Sylvester Stallone's Rambo, the writer/director's powerful documentary on a mysterious, monosyllabic American boatman's struggle to unseat the bloodthirsty military regime subjugating Myanmar, has struck such a chord within the country that its ruling junta is trying to stop the cinematic call-to-action from reaching Yangon's black-market DVD stalls, where it could incite widespread rebellion by those inspired by Stallone's rousing catchphrases:
These incredibly brave people have found, kind of a voice, in a very odd way, in American cinema... They've actually used some of the film's quotes as rallying points," Stallone, 61, said in a telephone interview.
"That, to me, is the one of the proudest moments I've ever had in film."
Residents in Yangon told Reuters this week that police had given strict orders to DVD hawkers to not stock the movie — named simply "Rambo". Locals said fans had "gone crazy" over lines in the hero's brusque dialog such as: "Live for nothing. Die for something."
Heartened that his Burmese target audience had adopted that stirring rallying cry over Rambo's ambivalent, but equally as catchy, "Fuck the world!" dismissal of his heroic mission in the film's first act, Stallone has offered to travel to the region and confront the junta personally:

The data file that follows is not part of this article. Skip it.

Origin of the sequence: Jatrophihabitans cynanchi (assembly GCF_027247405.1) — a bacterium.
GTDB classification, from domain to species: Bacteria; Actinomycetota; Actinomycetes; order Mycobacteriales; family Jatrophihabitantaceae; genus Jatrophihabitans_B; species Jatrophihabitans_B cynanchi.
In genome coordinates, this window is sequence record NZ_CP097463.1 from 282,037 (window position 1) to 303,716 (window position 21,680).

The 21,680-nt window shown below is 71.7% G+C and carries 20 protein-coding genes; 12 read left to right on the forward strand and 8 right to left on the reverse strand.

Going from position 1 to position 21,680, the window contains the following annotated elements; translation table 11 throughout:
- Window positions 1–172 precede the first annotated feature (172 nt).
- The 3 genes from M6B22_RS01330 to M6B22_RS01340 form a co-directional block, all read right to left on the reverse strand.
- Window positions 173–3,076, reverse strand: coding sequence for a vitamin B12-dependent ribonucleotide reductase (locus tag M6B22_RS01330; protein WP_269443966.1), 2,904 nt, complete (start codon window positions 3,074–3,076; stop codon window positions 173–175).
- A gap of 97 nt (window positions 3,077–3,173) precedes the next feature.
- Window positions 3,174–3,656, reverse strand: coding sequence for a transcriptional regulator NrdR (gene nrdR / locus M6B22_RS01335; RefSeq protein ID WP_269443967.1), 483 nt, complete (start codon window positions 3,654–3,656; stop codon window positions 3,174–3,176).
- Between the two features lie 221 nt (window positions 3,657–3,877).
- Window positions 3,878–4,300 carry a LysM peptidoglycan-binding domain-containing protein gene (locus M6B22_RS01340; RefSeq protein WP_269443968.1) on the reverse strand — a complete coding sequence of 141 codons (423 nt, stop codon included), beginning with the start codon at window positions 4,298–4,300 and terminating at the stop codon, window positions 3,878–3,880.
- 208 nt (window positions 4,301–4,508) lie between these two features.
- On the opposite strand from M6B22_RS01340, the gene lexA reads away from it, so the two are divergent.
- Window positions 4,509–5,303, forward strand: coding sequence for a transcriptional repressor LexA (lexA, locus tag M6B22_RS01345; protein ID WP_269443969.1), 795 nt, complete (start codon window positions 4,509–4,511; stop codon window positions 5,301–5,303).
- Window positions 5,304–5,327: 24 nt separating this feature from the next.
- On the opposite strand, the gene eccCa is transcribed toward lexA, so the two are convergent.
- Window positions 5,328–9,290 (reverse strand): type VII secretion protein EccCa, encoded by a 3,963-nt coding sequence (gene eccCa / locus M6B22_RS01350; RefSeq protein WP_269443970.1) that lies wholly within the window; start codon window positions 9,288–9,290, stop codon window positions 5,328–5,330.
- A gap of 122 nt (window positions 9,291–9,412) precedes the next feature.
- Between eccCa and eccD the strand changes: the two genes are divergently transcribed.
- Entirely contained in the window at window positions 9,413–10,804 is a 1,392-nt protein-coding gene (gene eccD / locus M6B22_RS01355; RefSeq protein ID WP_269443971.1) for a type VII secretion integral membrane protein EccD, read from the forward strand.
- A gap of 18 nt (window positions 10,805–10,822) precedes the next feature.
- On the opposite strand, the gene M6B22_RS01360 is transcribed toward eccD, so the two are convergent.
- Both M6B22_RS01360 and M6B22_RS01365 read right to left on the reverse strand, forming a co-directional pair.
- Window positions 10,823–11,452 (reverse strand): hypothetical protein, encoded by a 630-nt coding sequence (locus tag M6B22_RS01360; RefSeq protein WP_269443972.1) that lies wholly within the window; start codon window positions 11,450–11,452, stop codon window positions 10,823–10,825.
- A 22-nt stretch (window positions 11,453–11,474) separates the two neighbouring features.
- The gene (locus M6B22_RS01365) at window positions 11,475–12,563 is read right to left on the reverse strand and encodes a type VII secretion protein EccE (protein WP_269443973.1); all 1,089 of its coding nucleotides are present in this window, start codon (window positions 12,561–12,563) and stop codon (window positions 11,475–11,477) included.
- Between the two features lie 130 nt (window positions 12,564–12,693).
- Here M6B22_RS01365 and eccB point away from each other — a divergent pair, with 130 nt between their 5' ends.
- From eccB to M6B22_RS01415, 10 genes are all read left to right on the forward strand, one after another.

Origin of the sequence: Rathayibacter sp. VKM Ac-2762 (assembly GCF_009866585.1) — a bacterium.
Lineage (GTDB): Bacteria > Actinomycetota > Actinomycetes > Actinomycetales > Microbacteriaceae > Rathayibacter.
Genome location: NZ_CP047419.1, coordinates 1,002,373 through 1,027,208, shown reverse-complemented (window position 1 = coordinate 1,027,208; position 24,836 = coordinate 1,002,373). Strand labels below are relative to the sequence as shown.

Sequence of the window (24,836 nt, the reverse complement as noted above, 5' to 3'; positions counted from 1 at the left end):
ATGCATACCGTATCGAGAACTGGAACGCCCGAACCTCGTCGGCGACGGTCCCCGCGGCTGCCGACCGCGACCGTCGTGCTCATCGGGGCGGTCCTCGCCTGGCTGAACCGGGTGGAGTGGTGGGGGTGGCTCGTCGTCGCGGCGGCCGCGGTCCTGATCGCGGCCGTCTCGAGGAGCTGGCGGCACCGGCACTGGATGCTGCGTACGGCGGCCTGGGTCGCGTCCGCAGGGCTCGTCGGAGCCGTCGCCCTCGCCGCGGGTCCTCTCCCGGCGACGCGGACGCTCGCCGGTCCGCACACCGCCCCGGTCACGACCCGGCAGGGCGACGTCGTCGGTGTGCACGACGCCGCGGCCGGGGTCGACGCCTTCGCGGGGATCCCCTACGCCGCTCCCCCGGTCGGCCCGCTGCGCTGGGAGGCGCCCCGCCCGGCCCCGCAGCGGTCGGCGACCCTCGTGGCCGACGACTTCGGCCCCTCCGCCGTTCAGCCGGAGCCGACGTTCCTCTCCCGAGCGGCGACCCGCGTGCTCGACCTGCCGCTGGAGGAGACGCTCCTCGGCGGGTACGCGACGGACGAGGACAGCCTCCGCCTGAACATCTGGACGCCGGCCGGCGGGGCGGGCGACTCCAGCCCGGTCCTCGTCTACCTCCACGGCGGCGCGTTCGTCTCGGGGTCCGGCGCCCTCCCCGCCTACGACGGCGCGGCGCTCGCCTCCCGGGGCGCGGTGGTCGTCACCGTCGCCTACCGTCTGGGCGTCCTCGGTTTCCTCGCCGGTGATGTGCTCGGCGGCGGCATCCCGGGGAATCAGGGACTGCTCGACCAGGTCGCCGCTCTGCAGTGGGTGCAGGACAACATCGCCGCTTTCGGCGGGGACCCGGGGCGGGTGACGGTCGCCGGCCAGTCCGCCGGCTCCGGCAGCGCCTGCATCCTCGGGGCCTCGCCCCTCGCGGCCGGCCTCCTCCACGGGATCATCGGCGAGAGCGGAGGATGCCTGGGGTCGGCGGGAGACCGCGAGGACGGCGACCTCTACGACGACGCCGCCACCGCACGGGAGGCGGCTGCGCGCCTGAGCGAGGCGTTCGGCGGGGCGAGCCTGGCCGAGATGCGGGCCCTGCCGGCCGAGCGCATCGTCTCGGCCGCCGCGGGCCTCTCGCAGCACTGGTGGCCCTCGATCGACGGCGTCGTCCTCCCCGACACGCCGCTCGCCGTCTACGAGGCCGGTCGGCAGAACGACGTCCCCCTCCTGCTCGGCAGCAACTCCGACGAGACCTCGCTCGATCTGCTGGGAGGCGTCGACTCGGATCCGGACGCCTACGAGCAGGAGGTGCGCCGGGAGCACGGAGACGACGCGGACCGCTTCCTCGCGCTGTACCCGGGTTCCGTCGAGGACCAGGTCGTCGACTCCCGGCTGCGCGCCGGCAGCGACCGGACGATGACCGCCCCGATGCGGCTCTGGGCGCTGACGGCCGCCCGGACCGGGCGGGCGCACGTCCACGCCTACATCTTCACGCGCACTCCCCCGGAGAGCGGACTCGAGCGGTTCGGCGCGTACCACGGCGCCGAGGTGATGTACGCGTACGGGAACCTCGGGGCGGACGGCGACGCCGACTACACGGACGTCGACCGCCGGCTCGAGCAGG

"I'm only hoping that the Burmese military, because they take such incredible offence to this, would call it lies and scurrilous propaganda. Why don't you invite me over?" he said.
"Let me take a tour of your country without someone pointing a gun at my head and we'll show you where all the bodies are buried... Or let's go debate in Washington in front of a congressional hearing... But I doubt that's going to happen."
Even though it's unlikely that officials from the country will take him up on his Congressional challenge, Stallone should have further opportunities to champion the cause; expect him to accept the invitation of some Myanmar ex-pats to host another protest screening in Singapore like the one that took place on Sunday, where the star can distribute official Rambo "Live for Nothing, Die for Something" t-shirts to replace the homemade "We pursue peace, justice and democracy for Burma" garments that less stirringly communicate the heart of their struggle.